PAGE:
Holding On Letting Go
Holding onto pain can feel like a power move. I haven’t always had a say in when and where it would find me, but I get to choose what to do with it. Sometimes holding onto the pain has made the most sense. It is mine, after all. I earned the rights to it, and it’s something no one can ever take away.
The problem with holding onto that kind of pain is having to make extra room for the rest – the rage, the despair, the hopelessness and unfairness of it all. Those things, like the aftershock of an earthquake, can be far more jarring.
Finding space to hold those kinds of feelings can be tricky and uncomfortable. The steel trap I made for mine was wrapped tightly in self-destruction and punishment for all that it held. Honoring the contents meant reliving the pain of my past by creating new and interesting ways to experience it. Alcohol helped tremendously.
Life has not been easy, but I am stronger for having lived it. I do not ask for sympathy nor do I apologize for the lengths I’ve taken to overcome the many things. Things that changed everything about me without my permission. Things that I could have been spared if only…
I have settled for the comforts of horrible “knowns,” to avoid the possibility of horrible “what ifs.” I have chosen to free-fall into darkness, because sometimes the darkness isn’t as scary as the light.
I’ve leapt repeatedly down the same rabbit holes, convinced I might find something different.
I have fallen in love with chaos and drama and become obsessed with the promise of distraction. These things have offered escape from harsh realities, low self-esteem, and fear of other people and their judgments. They have intertwined the spaces between my overwhelm and any chance for peaceful existence. They became my baseline – my “normal” – where I have felt most in control.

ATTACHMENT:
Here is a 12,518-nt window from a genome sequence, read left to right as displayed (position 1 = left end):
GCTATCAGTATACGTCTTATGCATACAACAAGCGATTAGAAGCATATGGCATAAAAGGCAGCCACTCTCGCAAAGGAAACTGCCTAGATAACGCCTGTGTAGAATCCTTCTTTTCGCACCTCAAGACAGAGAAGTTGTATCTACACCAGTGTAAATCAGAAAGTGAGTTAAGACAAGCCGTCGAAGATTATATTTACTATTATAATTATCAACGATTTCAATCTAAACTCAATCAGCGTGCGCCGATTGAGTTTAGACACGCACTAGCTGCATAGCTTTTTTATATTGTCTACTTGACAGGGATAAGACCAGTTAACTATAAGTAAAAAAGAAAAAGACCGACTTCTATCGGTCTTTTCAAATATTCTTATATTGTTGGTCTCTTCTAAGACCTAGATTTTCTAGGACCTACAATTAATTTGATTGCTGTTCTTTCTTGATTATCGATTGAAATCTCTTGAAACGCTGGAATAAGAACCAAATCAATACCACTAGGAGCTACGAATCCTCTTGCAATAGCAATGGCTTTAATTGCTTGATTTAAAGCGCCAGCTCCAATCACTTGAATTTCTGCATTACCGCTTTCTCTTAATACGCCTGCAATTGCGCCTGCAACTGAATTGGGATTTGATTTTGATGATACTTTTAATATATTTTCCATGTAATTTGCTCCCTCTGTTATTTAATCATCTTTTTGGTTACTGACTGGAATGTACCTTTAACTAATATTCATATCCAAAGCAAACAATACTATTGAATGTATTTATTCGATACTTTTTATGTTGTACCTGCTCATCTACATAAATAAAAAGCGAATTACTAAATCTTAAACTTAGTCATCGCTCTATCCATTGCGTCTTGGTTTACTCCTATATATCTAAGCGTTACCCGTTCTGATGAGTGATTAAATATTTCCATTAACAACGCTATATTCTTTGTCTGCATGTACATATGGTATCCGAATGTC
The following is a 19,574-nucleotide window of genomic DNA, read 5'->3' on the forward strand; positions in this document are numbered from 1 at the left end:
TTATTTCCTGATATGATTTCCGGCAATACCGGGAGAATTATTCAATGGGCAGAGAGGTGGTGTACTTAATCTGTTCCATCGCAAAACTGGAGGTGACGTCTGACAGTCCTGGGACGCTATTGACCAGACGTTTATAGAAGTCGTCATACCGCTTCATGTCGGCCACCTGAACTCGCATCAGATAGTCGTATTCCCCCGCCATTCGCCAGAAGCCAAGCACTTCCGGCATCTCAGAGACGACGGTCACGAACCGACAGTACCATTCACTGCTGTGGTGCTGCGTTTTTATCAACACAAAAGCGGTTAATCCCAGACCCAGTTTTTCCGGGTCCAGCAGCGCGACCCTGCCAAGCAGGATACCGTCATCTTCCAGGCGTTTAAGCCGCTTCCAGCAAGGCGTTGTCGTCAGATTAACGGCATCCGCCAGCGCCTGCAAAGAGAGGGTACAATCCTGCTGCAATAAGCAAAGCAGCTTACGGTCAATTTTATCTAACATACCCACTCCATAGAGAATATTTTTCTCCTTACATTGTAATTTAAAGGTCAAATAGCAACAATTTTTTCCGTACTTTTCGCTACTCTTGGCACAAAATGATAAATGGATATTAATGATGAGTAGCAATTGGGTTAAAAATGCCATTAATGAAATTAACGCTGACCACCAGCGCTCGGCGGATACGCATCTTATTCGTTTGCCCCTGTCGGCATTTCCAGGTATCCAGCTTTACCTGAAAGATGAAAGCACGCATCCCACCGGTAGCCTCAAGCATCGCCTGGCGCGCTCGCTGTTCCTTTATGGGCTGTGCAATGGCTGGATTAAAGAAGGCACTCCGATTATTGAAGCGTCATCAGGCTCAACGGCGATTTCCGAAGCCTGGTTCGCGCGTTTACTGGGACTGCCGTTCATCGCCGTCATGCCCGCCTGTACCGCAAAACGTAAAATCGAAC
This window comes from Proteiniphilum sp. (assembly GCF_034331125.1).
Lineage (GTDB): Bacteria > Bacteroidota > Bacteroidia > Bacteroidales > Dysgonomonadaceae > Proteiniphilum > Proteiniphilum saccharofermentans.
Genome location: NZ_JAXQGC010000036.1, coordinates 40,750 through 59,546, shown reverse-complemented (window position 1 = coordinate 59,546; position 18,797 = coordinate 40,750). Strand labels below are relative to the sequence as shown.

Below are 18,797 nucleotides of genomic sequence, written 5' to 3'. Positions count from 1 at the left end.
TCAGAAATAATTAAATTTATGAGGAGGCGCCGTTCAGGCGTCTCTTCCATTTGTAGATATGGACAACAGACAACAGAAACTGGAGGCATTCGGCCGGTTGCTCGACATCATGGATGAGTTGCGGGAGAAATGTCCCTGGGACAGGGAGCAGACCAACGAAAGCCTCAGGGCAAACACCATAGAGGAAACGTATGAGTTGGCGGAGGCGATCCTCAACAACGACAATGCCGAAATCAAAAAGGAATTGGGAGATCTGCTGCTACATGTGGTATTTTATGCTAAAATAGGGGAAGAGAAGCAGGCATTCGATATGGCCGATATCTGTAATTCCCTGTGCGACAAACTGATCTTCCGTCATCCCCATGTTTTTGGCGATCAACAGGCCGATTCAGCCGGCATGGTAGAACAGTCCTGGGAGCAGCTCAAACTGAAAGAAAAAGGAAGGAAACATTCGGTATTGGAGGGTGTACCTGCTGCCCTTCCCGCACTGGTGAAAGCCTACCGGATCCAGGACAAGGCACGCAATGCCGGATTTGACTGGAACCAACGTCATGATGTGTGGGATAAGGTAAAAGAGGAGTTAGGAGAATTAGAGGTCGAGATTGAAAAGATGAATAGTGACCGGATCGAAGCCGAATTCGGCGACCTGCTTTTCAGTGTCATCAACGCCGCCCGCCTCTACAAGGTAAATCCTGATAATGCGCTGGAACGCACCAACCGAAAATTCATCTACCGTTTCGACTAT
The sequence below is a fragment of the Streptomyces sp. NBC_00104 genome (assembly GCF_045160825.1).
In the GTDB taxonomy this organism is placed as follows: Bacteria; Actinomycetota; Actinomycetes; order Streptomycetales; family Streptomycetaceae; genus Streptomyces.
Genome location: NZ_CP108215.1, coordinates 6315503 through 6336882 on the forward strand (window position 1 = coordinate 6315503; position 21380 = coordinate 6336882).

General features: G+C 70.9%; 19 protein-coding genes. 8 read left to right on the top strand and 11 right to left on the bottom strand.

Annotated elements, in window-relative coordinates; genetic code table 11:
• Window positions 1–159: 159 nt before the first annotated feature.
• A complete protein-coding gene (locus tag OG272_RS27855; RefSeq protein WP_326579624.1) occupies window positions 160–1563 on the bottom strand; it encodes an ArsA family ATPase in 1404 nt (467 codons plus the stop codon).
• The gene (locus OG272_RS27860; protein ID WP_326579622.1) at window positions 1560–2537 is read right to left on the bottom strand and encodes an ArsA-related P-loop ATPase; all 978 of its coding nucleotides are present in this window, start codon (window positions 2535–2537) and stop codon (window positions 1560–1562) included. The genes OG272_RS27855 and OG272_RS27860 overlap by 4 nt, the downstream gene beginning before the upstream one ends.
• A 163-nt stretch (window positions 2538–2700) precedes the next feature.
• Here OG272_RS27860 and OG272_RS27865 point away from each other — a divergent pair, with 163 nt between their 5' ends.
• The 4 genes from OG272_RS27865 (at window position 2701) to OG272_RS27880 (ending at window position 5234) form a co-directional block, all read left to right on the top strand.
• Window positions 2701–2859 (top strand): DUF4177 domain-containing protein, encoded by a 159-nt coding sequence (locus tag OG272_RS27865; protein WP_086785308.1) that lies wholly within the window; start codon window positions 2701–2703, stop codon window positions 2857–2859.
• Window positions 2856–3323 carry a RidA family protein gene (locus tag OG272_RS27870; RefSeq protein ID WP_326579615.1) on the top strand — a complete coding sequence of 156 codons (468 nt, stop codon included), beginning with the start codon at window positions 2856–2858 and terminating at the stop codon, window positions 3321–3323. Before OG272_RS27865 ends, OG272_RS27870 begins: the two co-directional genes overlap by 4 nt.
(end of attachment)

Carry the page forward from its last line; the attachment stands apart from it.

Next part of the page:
Unpacking that box has not been easy. Taking a look at who I became to protect it has been even harder. Making the changes necessary for change has been a challenge. Old dogs don’t love new tricks, and the comforts of horrible known do have their temporary perks.
This year I have more assertive, less apologetic of my needs. I have been more vocally present during uncomfortable moments and conversations, honoring myself first.
This year has been an eye opener.
I have been forced to take a hard look at the role I play in my personal and professional relationships. Some of the people in my life have me propped up on a “perfect” pedestal, and I’ve had to sit with the discomfort of a few messy dismounts.
This year has been painful.
Building and maintaining healthy relationships isn’t always easy or comfortable. Not everyone is going to high-five me for awareness of my personal boundaries and limits, and many people live to push back. That doesn’t change my right or responsibility to set, enforce, and re-enforce them.
I’m not meant to have certain people in my life, and that’s okay. I’m not meant to be loved by all, and it’s cool. I was born to stand out, and falling in line is no longer an option for me.
If I don’t let go of the things that weigh me down, I will never be free.
No more holding on letting go.
~ letting go ~